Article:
Toward Mega-Scale Computing with pMatlab Chansup Byun and Jeremy Kepner MIT Lincoln Laboratory Vipin Sachdeva and Kirk E. ...
Outline <ul><li>Introduction </li></ul><ul><li>Performance Studies </li></ul><ul><li>Optimization for Large Scale Computat...
Parallel Matlab (pMatlab) <ul><li>Layered Architecture for parallel computing </li></ul><ul><li>Kernel layer does single-n...
IBM Blue Gene/P System Core speed: 850 MHz cores LLGrid Core counts: ~1K Blue Gene/P Core counts: ~300K
Blue Gene Application Paths Serial and Pleasantly  Parallel Apps Highly Scalable Message Passing Apps High Throughput  Com...
HTC Node Modes on BG/P <ul><li>Symmetrical Multiprocessing (SMP) mode </li></ul><ul><ul><li>One process per compute node <...
Porting pMatlab to BG/P System <ul><li>Requesting and booting a BG partition in HTC mode </li></ul><ul><ul><li>Execute “qs...
Outline <ul><li>Introduction </li></ul><ul><li>Performance Studies </li></ul><ul><li>Optimization for Large Scale Computat...
Performance Studies <ul><li>Single Processor Performance </li></ul><ul><ul><li>MandelBrot  </li></ul></ul><ul><ul><li>Zoom...
Single Process Performance: Intel Xeon vs. IBM PowerPC 450 * conv2() performance issue in Octave has been improved in a su...
Octave Performance With  Optimized BLAS DGEM Performance Comparison Matrix size (N x N) MFLOPS
Single Process Performance: Stream Benchmark Higher is better 944 MB/s 1208 MB/s 996 MB/s Relative Performance to Matlab T...
Point-to-Point Communication <ul><li>pMatlab example: pSpeed </li></ul><ul><ul><li>Send/Receive messages to/from the neigh...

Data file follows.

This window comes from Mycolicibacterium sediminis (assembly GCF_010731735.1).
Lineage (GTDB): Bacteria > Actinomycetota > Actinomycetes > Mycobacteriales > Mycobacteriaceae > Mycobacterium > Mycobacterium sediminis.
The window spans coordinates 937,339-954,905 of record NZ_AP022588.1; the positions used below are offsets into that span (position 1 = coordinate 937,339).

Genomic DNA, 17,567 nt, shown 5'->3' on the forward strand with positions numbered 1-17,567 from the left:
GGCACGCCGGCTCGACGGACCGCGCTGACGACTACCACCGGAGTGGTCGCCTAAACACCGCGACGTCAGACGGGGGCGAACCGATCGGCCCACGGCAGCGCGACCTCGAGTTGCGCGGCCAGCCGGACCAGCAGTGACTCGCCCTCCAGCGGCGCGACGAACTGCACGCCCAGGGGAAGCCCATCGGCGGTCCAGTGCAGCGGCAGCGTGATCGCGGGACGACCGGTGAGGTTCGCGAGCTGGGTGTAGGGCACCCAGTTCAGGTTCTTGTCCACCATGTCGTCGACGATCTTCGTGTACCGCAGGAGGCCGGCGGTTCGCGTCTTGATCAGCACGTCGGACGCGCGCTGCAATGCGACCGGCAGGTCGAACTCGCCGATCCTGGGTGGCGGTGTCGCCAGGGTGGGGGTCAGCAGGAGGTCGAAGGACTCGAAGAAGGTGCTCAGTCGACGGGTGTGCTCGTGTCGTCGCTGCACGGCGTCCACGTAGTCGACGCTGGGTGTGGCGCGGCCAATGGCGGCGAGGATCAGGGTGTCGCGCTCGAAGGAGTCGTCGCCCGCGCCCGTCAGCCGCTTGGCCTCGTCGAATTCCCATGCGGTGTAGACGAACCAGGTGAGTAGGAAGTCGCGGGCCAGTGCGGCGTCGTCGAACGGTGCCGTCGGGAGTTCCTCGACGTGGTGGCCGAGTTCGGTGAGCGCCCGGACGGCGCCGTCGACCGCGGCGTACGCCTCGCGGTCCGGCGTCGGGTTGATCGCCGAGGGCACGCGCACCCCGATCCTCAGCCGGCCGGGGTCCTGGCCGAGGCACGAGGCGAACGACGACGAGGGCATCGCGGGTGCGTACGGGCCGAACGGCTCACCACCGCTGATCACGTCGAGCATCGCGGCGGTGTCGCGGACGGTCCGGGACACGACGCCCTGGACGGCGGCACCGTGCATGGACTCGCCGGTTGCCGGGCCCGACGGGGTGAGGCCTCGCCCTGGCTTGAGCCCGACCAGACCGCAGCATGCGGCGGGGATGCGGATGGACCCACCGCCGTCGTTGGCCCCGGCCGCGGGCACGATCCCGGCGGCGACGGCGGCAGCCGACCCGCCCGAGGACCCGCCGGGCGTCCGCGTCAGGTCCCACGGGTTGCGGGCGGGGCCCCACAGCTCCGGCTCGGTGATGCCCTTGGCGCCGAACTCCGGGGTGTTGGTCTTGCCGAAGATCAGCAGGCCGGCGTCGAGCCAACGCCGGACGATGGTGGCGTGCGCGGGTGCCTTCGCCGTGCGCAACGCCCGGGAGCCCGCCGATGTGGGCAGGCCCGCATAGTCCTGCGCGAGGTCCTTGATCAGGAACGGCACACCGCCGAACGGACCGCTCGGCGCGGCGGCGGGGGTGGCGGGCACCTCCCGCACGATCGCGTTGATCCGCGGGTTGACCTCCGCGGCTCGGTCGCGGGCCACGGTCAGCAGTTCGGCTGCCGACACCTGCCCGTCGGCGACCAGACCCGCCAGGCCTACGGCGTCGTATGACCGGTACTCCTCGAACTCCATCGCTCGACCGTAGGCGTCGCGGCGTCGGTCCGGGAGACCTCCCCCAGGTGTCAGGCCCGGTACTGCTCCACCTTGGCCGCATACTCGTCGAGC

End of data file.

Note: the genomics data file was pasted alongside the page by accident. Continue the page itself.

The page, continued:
Filesystem Consideration <ul><li>A single NFS-shared disk (Mode S) </li></ul><ul><li>A group of cross-mounted, NFS-shared ...
pSpeed Performance on LLGrid:  Mode S Higher is better
pSpeed Performance on LLGrid: Mode M Lower is better Higher is better
pSpeed Performance on BG/P BG/P Filesystem: GPFS
pStream Results with Scaled Size <ul><li>SMP mode: Initial global array size of 2^25 for Np=1 </li></ul><ul><ul><li>Global...
pStream Results with Fixed Size <ul><li>Global array size of 2^30 </li></ul><ul><ul><li>The number of processes scaled up ...
Outline <ul><li>Introduction </li></ul><ul><li>Performance Studies </li></ul><ul><li>Optimization for Large Scale Computat...
Current Aggregation Architecture <ul><li>The leader process receives all the distributed data from other processes. </li><...
Binary-Tree Based Aggregation <ul><li>BAGG: Distributed message collection using a binary tree </li></ul><ul><ul><li>The e...
BAGG() Performance <ul><li>Two dimensional data and process distribution </li></ul><ul><li>Two different file systems are ...
BAGG() Performance, 2 <ul><li>Four dimensional data and process distribution </li></ul><ul><li>With GPFS file system on IB...
Generalizing Binary-Tree Based Aggregation <ul><li>HAGG: Extend the binary tree to the next power of two number  </li></ul...
BAGG() vs. HAGG() <ul><li>HAGG() generalizes BAGG()  </li></ul><ul><ul><li>Removes the restriction (Np = 2^N) in BAGG() </...
BAGG() vs. HAGG(), 2 <ul><li>Performance comparison on four dimensional data and process distribution  </li></ul><ul><li>P...
BAGG() Performance with Crossmounts <ul><li>Significant performance improvement by reducing resource contention on file sy...
Summary <ul><li>pMatlab has been ported to IBM Blue Gene/P system </li></ul><ul><li>Clock-normalized, single process perfo...